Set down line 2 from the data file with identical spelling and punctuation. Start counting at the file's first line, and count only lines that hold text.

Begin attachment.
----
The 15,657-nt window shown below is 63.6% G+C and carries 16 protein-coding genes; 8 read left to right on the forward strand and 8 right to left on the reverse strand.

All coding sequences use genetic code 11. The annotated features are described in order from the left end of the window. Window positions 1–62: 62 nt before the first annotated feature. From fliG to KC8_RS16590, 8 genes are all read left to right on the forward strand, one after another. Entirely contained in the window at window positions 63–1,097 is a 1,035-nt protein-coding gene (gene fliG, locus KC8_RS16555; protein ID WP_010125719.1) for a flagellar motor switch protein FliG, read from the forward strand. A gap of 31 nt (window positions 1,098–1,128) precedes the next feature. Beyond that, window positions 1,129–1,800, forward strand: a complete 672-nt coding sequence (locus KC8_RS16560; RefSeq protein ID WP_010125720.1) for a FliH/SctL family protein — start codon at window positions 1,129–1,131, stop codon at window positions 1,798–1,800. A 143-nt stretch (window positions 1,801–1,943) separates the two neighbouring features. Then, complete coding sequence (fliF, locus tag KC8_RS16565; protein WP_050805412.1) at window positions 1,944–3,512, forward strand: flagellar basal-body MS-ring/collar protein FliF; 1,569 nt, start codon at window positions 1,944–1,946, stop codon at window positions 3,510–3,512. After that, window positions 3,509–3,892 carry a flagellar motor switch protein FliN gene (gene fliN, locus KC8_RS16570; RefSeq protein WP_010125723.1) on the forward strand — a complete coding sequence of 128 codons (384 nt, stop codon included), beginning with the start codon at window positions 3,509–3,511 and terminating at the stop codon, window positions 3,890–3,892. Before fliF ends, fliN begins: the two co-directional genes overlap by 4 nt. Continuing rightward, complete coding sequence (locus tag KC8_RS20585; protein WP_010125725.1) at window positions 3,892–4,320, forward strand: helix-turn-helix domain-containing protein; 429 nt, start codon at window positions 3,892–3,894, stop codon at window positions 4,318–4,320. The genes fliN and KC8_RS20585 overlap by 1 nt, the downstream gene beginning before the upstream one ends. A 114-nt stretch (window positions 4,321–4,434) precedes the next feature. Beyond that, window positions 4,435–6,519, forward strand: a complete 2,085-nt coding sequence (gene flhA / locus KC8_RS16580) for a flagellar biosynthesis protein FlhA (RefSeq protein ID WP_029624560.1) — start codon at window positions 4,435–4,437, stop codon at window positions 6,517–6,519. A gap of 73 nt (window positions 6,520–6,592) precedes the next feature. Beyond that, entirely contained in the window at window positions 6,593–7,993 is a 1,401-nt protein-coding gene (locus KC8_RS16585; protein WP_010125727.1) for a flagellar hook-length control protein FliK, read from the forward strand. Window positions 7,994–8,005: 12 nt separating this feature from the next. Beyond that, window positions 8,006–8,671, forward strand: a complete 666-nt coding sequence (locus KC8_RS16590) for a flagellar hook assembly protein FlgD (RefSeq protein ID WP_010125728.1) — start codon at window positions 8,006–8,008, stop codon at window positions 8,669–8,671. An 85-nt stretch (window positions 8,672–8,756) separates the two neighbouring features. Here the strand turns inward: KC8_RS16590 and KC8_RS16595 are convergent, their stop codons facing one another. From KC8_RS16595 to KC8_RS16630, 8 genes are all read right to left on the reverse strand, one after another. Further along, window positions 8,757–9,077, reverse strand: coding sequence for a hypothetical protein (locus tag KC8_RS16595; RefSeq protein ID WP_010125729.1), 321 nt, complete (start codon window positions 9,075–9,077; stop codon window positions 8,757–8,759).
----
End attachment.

All coding sequences use genetic code 11. The annotated features are described in order from the left end of the window. Window positions 1–62: 62 nt before the first annotated feature. From fliG to KC8_RS16590, 8 genes are all read left to right on the forward strand, one after another. Entirely contained in the window at window positions 63–1,097 is a 1,035-nt protein-coding gene (gene fliG, locus KC8_RS16555; protein ID WP_010125719.1) for a flagellar motor switch protein FliG, read from the forward strand. A gap of 31 nt (window positions 1,098–1,128) precedes the next feature. Beyond that, window positions 1,129–1,800, forward strand: a complete 672-nt coding sequence (locus KC8_RS16560; RefSeq protein ID WP_010125720.1) for a FliH/SctL family protein — start codon at window positions 1,129–1,131, stop codon at window positions 1,798–1,800. A 143-nt stretch (window positions 1,801–1,943) separates the two neighbouring features. Then, complete coding sequence (fliF, locus tag KC8_RS16565; protein WP_050805412.1) at window positions 1,944–3,512, forward strand: flagellar basal-body MS-ring/collar protein FliF; 1,569 nt, start codon at window positions 1,944–1,946, stop codon at window positions 3,510–3,512. After that, window positions 3,509–3,892 carry a flagellar motor switch protein FliN gene (gene fliN, locus KC8_RS16570; RefSeq protein WP_010125723.1) on the forward strand — a complete coding sequence of 128 codons (384 nt, stop codon included), beginning with the start codon at window positions 3,509–3,511 and terminating at the stop codon, window positions 3,890–3,892. Before fliF ends, fliN begins: the two co-directional genes overlap by 4 nt. Continuing rightward, complete coding sequence (locus tag KC8_RS20585; protein WP_010125725.1) at window positions 3,892–4,320, forward strand: helix-turn-helix domain-containing protein; 429 nt, start codon at window positions 3,892–3,894, stop codon at window positions 4,318–4,320. The genes fliN and KC8_RS20585 overlap by 1 nt, the downstream gene beginning before the upstream one ends. A 114-nt stretch (window positions 4,321–4,434) precedes the next feature. Beyond that, window positions 4,435–6,519, forward strand: a complete 2,085-nt coding sequence (gene flhA / locus KC8_RS16580) for a flagellar biosynthesis protein FlhA (RefSeq protein ID WP_029624560.1) — start codon at window positions 4,435–4,437, stop codon at window positions 6,517–6,519. A gap of 73 nt (window positions 6,520–6,592) precedes the next feature. Beyond that, entirely contained in the window at window positions 6,593–7,993 is a 1,401-nt protein-coding gene (locus KC8_RS16585; protein WP_010125727.1) for a flagellar hook-length control protein FliK, read from the forward strand. Window positions 7,994–8,005: 12 nt separating this feature from the next. Beyond that, window positions 8,006–8,671, forward strand: a complete 666-nt coding sequence (locus KC8_RS16590) for a flagellar hook assembly protein FlgD (RefSeq protein ID WP_010125728.1) — start codon at window positions 8,006–8,008, stop codon at window positions 8,669–8,671. An 85-nt stretch (window positions 8,672–8,756) separates the two neighbouring features. Here the strand turns inward: KC8_RS16590 and KC8_RS16595 are convergent, their stop codons facing one another. From KC8_RS16595 to KC8_RS16630, 8 genes are all read right to left on the reverse strand, one after another. Further along, window positions 8,757–9,077, reverse strand: coding sequence for a hypothetical protein (locus tag KC8_RS16595; RefSeq protein ID WP_010125729.1), 321 nt, complete (start codon window positions 9,075–9,077; stop codon window positions 8,757–8,759).